Temple of Hephaestus
Where is the Temple of Hephaestus
The Temple of Hephaestus or Hephaisteion, formerly called in error the Theseion or Theseum, is the best-preserved ancient temple globally.
Situated in the Ancient Agora of Athens, this magnificent Greek temple stands on the top of the low hill of Agoras Kolonos in Athens.
It is particularly special to visit the temple first thing in the morning as it looks stunning and stands as a testament to the sophisticated world of the Ancient Greeks.
Hephaestus was the patron god of metal-working, fire and craftsmanship. During the time there were many potters’ workshops and metal-working shops situated around the temple.
Archaeological evidence suggests that there was no earlier building on the site except for a small sanctuary burned during the Second Persian invasion of Greece in 480 BC.
When Pericles came to power in 461 BC, he came up with a plan to transform Athens into a centre of Greek influence and culture.
In 449 BC, construction began and took around thirty years to complete as funds and workers were directed to building the Parthenon. The western side was completed between 445 BC and 440 BC. During that time, the statue of Athena Hephaistia had been added to the shrine next to the cult statue of Hephaestus.
The temple is built of marble from Mount Penteli, the same marble used to make the Parthenon. The temple dimensions are 13.71 m (45 ft) by 31.78 m, with six columns on the short sides and thirteen columns along the longer north and south sides.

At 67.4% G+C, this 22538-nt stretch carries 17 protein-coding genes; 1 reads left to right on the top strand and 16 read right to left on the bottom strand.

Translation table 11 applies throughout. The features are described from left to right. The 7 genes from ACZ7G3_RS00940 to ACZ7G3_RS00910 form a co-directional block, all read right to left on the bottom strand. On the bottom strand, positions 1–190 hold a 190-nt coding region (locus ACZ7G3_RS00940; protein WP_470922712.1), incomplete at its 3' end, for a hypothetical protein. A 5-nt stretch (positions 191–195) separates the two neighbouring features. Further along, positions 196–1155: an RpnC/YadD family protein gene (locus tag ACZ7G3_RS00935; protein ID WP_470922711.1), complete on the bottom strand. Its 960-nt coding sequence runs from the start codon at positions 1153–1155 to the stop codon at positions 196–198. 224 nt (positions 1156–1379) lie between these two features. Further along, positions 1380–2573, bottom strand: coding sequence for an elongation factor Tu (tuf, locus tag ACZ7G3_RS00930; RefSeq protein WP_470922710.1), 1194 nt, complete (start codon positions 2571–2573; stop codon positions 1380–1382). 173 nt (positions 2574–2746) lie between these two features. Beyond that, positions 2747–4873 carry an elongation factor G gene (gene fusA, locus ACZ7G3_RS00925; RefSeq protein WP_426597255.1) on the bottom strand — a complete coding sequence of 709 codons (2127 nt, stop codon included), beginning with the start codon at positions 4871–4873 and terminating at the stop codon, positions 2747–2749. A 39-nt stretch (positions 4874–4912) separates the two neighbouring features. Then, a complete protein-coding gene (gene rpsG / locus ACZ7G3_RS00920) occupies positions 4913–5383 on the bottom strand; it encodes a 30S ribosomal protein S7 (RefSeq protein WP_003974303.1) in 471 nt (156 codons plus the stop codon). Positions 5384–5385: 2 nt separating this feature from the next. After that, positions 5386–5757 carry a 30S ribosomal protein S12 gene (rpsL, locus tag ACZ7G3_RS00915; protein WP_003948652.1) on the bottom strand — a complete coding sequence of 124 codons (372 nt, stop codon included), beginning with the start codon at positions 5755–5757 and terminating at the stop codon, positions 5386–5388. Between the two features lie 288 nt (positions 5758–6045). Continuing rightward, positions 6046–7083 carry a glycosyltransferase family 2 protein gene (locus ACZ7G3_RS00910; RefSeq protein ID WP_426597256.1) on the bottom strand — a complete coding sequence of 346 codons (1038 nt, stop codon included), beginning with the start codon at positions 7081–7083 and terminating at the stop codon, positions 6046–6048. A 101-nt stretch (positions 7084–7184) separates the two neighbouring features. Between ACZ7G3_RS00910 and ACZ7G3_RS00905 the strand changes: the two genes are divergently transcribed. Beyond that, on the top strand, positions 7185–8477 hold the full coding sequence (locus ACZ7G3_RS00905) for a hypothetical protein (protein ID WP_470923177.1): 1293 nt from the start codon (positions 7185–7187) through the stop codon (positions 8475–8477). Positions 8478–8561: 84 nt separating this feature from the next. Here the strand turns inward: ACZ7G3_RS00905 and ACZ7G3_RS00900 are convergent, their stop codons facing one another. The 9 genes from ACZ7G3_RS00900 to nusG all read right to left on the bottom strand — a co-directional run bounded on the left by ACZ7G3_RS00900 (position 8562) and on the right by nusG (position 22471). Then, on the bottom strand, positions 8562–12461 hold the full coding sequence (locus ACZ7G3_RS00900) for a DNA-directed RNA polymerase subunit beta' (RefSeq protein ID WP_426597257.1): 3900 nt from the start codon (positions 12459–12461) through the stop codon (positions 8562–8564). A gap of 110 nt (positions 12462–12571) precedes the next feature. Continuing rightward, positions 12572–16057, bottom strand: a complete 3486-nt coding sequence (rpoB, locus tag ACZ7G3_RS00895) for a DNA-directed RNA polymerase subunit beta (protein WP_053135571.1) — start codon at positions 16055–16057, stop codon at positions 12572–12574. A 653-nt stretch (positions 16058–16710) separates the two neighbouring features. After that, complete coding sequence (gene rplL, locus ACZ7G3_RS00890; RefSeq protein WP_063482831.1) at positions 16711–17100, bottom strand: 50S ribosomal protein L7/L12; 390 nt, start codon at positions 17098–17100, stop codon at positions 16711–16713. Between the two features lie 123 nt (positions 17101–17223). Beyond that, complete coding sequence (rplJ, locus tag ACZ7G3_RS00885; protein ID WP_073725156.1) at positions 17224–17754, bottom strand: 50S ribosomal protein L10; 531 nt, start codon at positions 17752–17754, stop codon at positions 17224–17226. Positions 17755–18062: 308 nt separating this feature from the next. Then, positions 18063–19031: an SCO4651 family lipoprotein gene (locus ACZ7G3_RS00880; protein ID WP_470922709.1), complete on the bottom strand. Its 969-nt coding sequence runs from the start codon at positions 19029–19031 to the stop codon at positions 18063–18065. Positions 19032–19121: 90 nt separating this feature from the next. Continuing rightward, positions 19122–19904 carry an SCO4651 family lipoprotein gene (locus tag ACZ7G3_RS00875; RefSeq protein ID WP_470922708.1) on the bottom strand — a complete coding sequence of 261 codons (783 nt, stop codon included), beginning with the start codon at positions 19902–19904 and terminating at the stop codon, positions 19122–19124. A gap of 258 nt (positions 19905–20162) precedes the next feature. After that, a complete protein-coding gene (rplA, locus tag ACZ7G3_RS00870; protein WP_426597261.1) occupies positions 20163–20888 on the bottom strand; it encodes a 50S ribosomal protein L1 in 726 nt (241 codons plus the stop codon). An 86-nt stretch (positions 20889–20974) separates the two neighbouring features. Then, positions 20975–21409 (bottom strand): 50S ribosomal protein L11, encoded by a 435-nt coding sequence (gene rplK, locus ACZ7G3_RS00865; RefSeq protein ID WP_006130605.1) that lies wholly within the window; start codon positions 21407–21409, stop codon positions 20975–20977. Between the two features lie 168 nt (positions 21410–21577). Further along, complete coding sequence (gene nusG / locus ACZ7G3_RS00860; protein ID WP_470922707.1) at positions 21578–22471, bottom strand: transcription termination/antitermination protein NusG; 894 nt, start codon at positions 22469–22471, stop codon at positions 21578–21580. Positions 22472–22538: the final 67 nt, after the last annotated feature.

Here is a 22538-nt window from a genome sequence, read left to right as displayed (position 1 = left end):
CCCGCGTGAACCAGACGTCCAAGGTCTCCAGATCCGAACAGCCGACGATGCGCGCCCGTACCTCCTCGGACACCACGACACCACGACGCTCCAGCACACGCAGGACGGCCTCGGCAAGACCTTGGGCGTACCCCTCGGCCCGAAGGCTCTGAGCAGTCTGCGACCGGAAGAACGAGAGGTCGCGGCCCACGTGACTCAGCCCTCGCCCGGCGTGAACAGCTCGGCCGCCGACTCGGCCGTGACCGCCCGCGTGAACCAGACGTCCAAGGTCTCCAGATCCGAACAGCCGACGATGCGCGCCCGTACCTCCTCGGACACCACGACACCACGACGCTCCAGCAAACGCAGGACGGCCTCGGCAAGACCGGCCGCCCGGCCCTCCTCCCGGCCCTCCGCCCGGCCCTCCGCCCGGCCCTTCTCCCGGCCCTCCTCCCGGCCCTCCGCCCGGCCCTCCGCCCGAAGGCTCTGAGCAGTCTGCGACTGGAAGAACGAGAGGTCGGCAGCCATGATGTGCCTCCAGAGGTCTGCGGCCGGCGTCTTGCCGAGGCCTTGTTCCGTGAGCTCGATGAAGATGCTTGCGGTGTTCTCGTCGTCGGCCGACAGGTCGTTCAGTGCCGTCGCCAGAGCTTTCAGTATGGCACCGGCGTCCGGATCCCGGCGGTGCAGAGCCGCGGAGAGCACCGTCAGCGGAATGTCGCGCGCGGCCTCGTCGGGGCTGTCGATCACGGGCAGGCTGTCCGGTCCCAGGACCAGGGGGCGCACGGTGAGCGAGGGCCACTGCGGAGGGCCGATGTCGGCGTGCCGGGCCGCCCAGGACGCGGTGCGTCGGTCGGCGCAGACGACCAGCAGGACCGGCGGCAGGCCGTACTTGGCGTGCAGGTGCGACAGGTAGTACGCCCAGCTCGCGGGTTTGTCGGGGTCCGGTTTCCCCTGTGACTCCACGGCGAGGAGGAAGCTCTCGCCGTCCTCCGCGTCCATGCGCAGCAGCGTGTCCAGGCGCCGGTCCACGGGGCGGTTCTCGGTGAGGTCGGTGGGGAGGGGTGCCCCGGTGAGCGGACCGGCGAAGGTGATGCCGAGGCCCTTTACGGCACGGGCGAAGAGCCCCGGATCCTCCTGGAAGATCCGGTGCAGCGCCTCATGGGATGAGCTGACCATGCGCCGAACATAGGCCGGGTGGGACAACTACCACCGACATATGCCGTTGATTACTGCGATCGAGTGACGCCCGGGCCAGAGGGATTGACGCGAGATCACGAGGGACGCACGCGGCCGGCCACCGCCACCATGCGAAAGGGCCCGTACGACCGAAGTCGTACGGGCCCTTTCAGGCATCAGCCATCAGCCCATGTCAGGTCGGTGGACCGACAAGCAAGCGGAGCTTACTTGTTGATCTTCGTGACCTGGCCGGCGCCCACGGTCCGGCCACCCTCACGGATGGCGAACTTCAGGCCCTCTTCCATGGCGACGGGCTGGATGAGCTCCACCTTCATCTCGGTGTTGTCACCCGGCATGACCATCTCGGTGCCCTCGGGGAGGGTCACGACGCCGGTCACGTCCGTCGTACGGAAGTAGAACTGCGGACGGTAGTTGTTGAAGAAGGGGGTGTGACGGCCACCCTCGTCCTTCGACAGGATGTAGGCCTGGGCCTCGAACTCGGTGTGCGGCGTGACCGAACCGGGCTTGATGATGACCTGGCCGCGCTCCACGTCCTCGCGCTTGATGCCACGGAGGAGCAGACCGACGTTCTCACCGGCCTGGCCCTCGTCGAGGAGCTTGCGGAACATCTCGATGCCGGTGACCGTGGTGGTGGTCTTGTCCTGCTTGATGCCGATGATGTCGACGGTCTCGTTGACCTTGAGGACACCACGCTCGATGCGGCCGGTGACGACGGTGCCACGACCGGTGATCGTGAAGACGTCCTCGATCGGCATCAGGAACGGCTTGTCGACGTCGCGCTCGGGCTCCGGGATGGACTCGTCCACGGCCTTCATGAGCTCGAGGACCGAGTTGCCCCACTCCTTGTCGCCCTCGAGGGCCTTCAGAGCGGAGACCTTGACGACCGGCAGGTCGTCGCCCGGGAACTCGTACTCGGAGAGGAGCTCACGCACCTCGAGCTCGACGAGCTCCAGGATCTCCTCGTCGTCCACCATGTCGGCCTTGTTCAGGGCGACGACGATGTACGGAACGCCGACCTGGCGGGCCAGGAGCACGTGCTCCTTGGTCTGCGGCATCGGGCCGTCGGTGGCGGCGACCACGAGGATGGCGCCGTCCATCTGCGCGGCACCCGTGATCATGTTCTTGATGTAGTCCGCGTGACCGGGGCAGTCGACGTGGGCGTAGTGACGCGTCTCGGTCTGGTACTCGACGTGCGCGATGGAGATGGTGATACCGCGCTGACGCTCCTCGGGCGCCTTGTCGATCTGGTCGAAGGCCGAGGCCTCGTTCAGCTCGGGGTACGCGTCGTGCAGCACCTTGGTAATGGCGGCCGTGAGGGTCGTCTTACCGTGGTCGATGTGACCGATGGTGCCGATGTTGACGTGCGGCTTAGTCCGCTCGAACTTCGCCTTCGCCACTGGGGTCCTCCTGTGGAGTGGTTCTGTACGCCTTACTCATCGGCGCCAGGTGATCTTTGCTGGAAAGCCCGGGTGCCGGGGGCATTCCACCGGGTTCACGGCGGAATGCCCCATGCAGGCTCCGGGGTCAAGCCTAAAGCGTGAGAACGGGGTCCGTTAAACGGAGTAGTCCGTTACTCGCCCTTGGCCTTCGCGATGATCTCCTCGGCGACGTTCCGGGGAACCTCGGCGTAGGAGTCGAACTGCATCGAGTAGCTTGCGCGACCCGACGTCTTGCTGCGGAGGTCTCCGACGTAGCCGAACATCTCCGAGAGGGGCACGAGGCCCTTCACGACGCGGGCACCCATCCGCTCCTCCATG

Around 700 AD, the temple was turned into a Christian church dedicated to Saint George.
The Temple of Hephaestus is an excellent place to visit to learn more about ancient Greek architecture. It is also close to many popular attractions, including the Acropolis, the Roman Forum of Athens, and Monastiraki Square.
Look for the many square-carved plaques just below the roof, which go all the way around.
- Then ten on the east side depict the labours of Hercules
- Four show the labours of Theseus
- Some show the battle and fall of troy
As you are walking up the hill towards the temple, there are several opportunities to get some spectacular photos.
From the front steps of the temple, looking up at the columns and pediment.
From the side, looking down the row of columns.
From the back of the temple, framing the building with the Acropolis in the background.
Inside the temple, looking up at the coffered ceiling.
In the surrounding park area, with the Temple of Hephaestus in the distance.
At night, when the temple is illuminated.
In the rain, with the Temple of Hephaestus reflecting in a puddle.
As the Temple of Hephaestus is located in the Ancient Agora of Athens, it has the same opening times.
Winter Season – November 1st to March 31st
Monday to Sunday 08:00 – 17:00
Summer Season – April 1st to October 31st
Monday to Sunday 08:00 – 20:00
January 1st, March 25th, May 1st, Easter Sunday, December 25th and 26th
In the Temple of Hephaestus area, wheelchair access is possible through the entrance at the Thiseion Square (Apostolou Pavlou Street), upon communication (210 3214824, 3210180). You can see the accessible passage in the image at the end.
Popular skip-the-line tickets for the Temple of Hephaestus